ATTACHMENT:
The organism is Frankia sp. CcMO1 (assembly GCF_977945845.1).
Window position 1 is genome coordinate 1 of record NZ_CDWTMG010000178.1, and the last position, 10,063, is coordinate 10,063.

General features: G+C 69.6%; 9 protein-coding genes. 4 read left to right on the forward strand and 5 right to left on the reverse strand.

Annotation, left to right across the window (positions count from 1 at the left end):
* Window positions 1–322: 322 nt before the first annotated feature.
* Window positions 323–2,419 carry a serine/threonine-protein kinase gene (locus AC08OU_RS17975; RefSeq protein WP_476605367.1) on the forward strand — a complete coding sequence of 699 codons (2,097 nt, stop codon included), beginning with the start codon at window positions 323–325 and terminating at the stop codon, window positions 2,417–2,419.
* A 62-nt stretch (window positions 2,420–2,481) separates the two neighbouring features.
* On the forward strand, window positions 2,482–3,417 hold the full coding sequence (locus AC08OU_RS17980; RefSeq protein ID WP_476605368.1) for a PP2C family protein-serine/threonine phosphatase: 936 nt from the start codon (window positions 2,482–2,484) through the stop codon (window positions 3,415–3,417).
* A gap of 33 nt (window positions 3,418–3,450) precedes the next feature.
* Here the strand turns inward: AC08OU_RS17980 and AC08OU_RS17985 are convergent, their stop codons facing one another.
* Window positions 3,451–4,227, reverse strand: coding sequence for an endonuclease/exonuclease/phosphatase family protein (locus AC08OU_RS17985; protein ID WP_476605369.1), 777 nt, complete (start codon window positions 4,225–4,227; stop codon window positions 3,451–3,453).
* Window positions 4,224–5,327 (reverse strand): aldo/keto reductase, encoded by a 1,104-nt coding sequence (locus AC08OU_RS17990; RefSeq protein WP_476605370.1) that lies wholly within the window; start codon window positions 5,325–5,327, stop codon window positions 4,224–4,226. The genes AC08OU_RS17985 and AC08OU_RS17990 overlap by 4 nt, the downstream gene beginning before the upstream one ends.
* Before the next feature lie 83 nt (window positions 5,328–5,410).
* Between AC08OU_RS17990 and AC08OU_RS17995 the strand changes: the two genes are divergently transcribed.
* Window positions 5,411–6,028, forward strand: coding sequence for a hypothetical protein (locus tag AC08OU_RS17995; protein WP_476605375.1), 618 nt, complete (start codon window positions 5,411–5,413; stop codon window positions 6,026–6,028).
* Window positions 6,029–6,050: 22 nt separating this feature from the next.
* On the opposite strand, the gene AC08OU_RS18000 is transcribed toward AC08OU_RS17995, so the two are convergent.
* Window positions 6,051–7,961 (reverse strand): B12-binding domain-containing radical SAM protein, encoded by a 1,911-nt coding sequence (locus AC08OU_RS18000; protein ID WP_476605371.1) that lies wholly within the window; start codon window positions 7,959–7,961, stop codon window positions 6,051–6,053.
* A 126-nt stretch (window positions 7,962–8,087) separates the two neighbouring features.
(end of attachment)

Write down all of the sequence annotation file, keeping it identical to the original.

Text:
The organism is Frankia sp. CcMO1 (assembly GCF_977945845.1).
Window position 1 is genome coordinate 1 of record NZ_CDWTMG010000178.1, and the last position, 10,063, is coordinate 10,063.

General features: G+C 69.6%; 9 protein-coding genes. 4 read left to right on the forward strand and 5 right to left on the reverse strand.

Annotation, left to right across the window (positions count from 1 at the left end):
* Window positions 1–322: 322 nt before the first annotated feature.
* Window positions 323–2,419 carry a serine/threonine-protein kinase gene (locus AC08OU_RS17975; RefSeq protein WP_476605367.1) on the forward strand — a complete coding sequence of 699 codons (2,097 nt, stop codon included), beginning with the start codon at window positions 323–325 and terminating at the stop codon, window positions 2,417–2,419.
* A 62-nt stretch (window positions 2,420–2,481) separates the two neighbouring features.
* On the forward strand, window positions 2,482–3,417 hold the full coding sequence (locus AC08OU_RS17980; RefSeq protein ID WP_476605368.1) for a PP2C family protein-serine/threonine phosphatase: 936 nt from the start codon (window positions 2,482–2,484) through the stop codon (window positions 3,415–3,417).
* A gap of 33 nt (window positions 3,418–3,450) precedes the next feature.
* Here the strand turns inward: AC08OU_RS17980 and AC08OU_RS17985 are convergent, their stop codons facing one another.
* Window positions 3,451–4,227, reverse strand: coding sequence for an endonuclease/exonuclease/phosphatase family protein (locus AC08OU_RS17985; protein ID WP_476605369.1), 777 nt, complete (start codon window positions 4,225–4,227; stop codon window positions 3,451–3,453).
* Window positions 4,224–5,327 (reverse strand): aldo/keto reductase, encoded by a 1,104-nt coding sequence (locus AC08OU_RS17990; RefSeq protein WP_476605370.1) that lies wholly within the window; start codon window positions 5,325–5,327, stop codon window positions 4,224–4,226. The genes AC08OU_RS17985 and AC08OU_RS17990 overlap by 4 nt, the downstream gene beginning before the upstream one ends.
* Before the next feature lie 83 nt (window positions 5,328–5,410).
* Between AC08OU_RS17990 and AC08OU_RS17995 the strand changes: the two genes are divergently transcribed.
* Window positions 5,411–6,028, forward strand: coding sequence for a hypothetical protein (locus tag AC08OU_RS17995; protein WP_476605375.1), 618 nt, complete (start codon window positions 5,411–5,413; stop codon window positions 6,026–6,028).
* Window positions 6,029–6,050: 22 nt separating this feature from the next.
* On the opposite strand, the gene AC08OU_RS18000 is transcribed toward AC08OU_RS17995, so the two are convergent.
* Window positions 6,051–7,961 (reverse strand): B12-binding domain-containing radical SAM protein, encoded by a 1,911-nt coding sequence (locus AC08OU_RS18000; protein ID WP_476605371.1) that lies wholly within the window; start codon window positions 7,959–7,961, stop codon window positions 6,051–6,053.
* A 126-nt stretch (window positions 7,962–8,087) separates the two neighbouring features.